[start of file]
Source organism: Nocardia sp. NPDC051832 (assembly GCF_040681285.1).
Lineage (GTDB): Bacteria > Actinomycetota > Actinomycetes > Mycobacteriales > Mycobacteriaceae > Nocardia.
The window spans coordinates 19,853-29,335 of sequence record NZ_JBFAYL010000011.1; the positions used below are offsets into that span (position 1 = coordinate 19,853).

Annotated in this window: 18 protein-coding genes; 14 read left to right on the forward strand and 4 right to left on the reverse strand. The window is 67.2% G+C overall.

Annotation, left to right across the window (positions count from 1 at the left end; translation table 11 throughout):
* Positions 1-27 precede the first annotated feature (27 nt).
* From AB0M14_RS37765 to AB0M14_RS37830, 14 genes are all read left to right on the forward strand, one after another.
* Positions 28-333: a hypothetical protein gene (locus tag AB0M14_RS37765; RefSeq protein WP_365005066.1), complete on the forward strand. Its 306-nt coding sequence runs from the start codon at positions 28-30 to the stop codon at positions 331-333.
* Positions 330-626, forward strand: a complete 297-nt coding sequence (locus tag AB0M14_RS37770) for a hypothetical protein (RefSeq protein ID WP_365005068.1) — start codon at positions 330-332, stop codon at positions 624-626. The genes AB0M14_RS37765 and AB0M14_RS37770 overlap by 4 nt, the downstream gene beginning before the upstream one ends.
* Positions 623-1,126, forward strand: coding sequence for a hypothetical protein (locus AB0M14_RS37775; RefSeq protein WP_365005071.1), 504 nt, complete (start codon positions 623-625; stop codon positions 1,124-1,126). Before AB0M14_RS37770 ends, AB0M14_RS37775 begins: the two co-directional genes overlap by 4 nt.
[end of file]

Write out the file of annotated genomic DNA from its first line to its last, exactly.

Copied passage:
Source organism: Nocardia sp. NPDC051832 (assembly GCF_040681285.1).
Lineage (GTDB): Bacteria > Actinomycetota > Actinomycetes > Mycobacteriales > Mycobacteriaceae > Nocardia.
The window spans coordinates 19,853-29,335 of sequence record NZ_JBFAYL010000011.1; the positions used below are offsets into that span (position 1 = coordinate 19,853).

Annotated in this window: 18 protein-coding genes; 14 read left to right on the forward strand and 4 right to left on the reverse strand. The window is 67.2% G+C overall.

Annotation, left to right across the window (positions count from 1 at the left end; translation table 11 throughout):
* Positions 1-27 precede the first annotated feature (27 nt).
* From AB0M14_RS37765 to AB0M14_RS37830, 14 genes are all read left to right on the forward strand, one after another.
* Positions 28-333: a hypothetical protein gene (locus tag AB0M14_RS37765; RefSeq protein WP_365005066.1), complete on the forward strand. Its 306-nt coding sequence runs from the start codon at positions 28-30 to the stop codon at positions 331-333.
* Positions 330-626, forward strand: a complete 297-nt coding sequence (locus tag AB0M14_RS37770) for a hypothetical protein (RefSeq protein ID WP_365005068.1) — start codon at positions 330-332, stop codon at positions 624-626. The genes AB0M14_RS37765 and AB0M14_RS37770 overlap by 4 nt, the downstream gene beginning before the upstream one ends.
* Positions 623-1,126, forward strand: coding sequence for a hypothetical protein (locus AB0M14_RS37775; RefSeq protein WP_365005071.1), 504 nt, complete (start codon positions 623-625; stop codon positions 1,124-1,126). Before AB0M14_RS37770 ends, AB0M14_RS37775 begins: the two co-directional genes overlap by 4 nt.